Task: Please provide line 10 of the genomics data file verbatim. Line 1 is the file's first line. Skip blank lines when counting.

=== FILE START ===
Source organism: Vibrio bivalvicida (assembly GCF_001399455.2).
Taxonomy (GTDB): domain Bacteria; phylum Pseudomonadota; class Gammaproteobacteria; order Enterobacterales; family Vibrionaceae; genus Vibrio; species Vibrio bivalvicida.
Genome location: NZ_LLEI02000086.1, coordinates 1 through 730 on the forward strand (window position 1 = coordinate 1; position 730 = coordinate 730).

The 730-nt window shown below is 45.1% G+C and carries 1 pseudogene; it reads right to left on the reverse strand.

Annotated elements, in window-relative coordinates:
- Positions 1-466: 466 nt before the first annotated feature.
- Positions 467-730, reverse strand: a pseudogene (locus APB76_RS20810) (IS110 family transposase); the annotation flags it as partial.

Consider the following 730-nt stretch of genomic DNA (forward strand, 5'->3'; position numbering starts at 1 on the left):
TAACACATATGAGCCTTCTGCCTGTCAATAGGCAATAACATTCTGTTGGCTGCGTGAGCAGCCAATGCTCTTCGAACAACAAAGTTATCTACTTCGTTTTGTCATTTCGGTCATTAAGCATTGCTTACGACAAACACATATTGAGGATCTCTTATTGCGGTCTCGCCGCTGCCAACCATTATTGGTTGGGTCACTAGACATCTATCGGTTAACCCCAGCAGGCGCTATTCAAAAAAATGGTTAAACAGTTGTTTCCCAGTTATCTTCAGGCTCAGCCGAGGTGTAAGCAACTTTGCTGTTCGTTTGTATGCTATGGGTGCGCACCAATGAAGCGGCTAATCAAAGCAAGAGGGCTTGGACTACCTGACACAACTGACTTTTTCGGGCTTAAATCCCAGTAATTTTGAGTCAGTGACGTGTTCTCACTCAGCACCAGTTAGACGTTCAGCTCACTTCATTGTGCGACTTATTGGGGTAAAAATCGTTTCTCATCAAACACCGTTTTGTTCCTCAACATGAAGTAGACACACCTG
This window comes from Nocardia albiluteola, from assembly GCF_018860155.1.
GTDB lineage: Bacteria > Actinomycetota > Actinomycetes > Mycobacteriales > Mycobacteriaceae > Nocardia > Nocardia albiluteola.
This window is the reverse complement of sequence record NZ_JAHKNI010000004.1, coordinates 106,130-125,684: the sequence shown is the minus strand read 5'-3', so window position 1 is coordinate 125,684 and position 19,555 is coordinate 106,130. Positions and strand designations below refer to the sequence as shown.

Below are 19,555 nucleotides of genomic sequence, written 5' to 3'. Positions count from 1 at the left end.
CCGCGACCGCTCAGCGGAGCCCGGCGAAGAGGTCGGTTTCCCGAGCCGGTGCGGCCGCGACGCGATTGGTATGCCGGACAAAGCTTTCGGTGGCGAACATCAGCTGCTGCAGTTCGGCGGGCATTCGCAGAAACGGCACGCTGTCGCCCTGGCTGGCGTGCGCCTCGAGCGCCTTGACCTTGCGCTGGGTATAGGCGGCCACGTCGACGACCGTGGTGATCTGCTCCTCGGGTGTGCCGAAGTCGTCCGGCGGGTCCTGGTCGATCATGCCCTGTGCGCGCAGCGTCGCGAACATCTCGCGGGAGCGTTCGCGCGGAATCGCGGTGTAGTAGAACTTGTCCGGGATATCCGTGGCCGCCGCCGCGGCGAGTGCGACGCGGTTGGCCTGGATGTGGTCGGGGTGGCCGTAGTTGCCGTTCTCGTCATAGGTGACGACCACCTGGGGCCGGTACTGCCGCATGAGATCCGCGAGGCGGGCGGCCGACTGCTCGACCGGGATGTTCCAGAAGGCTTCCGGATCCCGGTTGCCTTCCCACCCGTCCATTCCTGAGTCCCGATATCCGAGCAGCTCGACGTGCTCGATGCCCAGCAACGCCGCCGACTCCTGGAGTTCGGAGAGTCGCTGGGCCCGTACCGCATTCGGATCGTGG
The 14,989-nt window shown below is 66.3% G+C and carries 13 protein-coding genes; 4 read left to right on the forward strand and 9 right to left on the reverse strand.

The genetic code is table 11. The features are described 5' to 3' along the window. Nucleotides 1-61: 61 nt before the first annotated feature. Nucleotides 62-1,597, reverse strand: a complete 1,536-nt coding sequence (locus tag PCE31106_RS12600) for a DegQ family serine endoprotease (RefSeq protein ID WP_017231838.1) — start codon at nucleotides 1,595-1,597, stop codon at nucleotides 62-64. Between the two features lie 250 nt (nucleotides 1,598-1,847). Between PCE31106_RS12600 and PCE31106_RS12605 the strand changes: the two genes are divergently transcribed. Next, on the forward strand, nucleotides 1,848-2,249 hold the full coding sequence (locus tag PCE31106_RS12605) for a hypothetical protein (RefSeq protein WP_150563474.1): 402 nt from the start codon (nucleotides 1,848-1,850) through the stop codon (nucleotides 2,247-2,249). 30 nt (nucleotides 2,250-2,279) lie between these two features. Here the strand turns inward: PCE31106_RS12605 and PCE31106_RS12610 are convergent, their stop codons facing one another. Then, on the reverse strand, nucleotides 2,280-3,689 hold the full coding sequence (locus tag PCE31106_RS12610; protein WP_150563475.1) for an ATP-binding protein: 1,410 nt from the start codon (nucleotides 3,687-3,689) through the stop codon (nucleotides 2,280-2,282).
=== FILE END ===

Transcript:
This window comes from Nocardia albiluteola, from assembly GCF_018860155.1.